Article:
Logistics News

Pacific National spruiks Omicron rail solution

Scurrah highlights mode’s efficiency advantage in present labour crisis


Pacific National has taken risk advantage of using long-haul rail freight as trucking struggles with the pandemic’s evolving impacts.

The intervention is timely for the mode as long-distance road freight battles to fix an ageing driver profile, opposition to vaccine mandates, a lack of skills and fewer young entrants and imported labour, with reforms such as the new apprenticeship very much a longer-term fix.

 “The Omicron outbreak has again highlighted the innate benefits of hauling large volumes of goods and commodities over large distances by rail,” Pacific National CEO Paul Scurrah, who is also a member of the Freight on Rail Group (FORG), said.

“A typical 1,500-metre interstate freight train operating between Melbourne and Sydney hauls 215 containers and is equivalent to 90 cross border truck trips.

“Where 90 truck drivers are needed, only two train drivers are required to move the same volume of freight.

“Since March 2020, Pacific National has put in place rigorous systems and processes to ensure social distancing and stringent hygiene standards to reduce the risk of our freight train crews and terminal staff being exposed to Covid.

“Among our employees we only recorded a handful of positive Covid cases over the course of 2020 and 2021, despite having terminals located in major Covid hotspots.

“Because of these protections, our workers have continued to provide 800 services each week across the mainland to help keep freight flowing.

“Today, less than 10 per cent of our 2,300 frontline workforce is furloughed due to Covid, allowing us to continue to service the freight needs of our 400 customers.

“As a business we are finding transmission of the virus is largely occurring out in the community, rather than within the workplace.

“Omicron impacts on workers who service supermarket distribution centres and retail stores is currently the weakest link in the national supply chain.

“As we see in daily news bulletins, keeping shop shelves stocked has become a real challenge.

“Road freight has also been harder hit than rail freight.”

Read Scurrah’s take on the nation’s freight challenges, here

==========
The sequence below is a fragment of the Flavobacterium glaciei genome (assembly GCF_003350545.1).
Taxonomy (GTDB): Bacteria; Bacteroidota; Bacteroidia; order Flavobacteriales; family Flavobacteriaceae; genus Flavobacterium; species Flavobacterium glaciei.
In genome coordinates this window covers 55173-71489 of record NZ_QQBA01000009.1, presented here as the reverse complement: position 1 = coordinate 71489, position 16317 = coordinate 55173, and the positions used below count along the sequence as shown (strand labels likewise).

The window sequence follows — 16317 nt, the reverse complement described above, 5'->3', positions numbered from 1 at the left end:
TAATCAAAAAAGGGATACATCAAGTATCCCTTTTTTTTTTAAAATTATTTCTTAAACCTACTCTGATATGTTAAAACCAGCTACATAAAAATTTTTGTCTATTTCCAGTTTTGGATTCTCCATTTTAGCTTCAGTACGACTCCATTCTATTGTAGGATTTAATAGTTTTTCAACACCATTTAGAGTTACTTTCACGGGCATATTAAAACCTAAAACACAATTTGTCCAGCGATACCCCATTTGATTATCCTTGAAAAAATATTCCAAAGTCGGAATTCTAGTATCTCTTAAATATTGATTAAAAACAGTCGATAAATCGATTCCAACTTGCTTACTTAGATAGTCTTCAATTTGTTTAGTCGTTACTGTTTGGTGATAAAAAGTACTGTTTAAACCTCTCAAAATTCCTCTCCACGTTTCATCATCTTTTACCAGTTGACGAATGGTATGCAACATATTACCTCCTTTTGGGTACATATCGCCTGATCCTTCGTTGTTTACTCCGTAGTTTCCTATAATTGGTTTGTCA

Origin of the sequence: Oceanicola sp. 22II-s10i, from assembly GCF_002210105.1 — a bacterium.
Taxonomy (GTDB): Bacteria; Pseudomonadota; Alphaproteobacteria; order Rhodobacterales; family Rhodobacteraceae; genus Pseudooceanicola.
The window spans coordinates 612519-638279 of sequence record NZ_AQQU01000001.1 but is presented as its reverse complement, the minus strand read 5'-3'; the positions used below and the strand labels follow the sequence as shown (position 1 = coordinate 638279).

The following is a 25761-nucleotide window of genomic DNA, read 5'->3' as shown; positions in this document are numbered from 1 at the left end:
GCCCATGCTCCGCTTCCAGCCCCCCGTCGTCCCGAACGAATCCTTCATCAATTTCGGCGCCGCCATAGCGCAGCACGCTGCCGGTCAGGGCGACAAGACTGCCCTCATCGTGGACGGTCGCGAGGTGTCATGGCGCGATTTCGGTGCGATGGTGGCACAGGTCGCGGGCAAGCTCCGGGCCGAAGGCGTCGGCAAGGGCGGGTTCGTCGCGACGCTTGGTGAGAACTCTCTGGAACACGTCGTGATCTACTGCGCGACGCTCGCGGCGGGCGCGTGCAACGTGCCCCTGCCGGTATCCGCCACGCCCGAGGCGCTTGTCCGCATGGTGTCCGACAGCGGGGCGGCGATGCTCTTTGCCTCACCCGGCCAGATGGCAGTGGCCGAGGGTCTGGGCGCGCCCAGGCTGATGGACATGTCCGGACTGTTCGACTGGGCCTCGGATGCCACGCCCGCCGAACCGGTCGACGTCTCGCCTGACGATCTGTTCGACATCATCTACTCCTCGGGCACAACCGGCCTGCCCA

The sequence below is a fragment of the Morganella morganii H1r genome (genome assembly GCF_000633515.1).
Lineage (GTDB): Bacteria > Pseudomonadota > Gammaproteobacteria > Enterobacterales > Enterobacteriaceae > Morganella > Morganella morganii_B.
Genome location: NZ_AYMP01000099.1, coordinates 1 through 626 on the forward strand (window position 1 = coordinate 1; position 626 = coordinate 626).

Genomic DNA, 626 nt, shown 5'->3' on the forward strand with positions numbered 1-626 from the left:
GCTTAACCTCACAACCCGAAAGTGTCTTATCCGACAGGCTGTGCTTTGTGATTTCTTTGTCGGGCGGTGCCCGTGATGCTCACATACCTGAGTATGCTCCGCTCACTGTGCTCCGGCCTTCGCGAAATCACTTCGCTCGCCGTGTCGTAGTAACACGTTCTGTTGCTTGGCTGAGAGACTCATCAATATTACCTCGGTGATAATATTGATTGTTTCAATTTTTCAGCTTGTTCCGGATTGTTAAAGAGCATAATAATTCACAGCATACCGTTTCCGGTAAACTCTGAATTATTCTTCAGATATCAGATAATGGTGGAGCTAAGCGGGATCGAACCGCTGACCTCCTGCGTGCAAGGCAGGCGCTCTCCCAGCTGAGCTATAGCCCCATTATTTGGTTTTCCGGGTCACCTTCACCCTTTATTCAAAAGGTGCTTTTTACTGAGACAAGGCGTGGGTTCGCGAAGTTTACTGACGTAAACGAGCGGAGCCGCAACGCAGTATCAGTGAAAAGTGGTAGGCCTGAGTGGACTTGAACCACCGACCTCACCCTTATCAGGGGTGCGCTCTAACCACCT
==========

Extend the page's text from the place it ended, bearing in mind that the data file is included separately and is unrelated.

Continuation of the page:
He also noted the importance of individual Covid testing in reducing infection risks within the company. But he also underlined serious need for more testing units.

“A critical issue facing the national supply chain is securing adequate numbers of Rapid Antigen Test [RAT] kits,” he said.

“For context, a 24/7 national operation the size of Pacific National with 70 terminals and depots spread across the mainland, screening frontline rail workers three times a week, can consume approximately 7,000 RAT kits each week.

“I’m relieved to say we had the foresight to secure supply of an additional 30,000 RAT kits before Christmas, but as you can imagine we are currently chewing through them at a rate of knots. Rationing of RATs is now the new norm in the national supply chain.

“We understand the Australian government is bending over backwards to secure more RAT kits from around the world, but this could take weeks.

“Currently it’s a major challenge for business to source RAT kits and we need to address this immediately for the sake of public health outcomes and the economy.

“Like many other countries around the world, once RATs arrive on mass, National Cabinet must commit to providing free kits for all essential frontline workers. The current system is creating unnecessary angst among essential workers and distorting daily supply chain operations.

“One thing is obvious, going forward, National Cabinet must start learning more from the experience of other countries where new Covid variant outbreaks have hit.

“There were clear signs around the world as early as the middle of last year that RAT was increasingly going to be relied on as a key frontline defensive tool to help combat Covid.

“As a country we have fared better than most, and that’s a credit to our political system, but we must keep striving to stay ahead of the global pack.”


Previous ArticleNext Article
  1. Australian Truck Radio Listen Live
Send this to a friend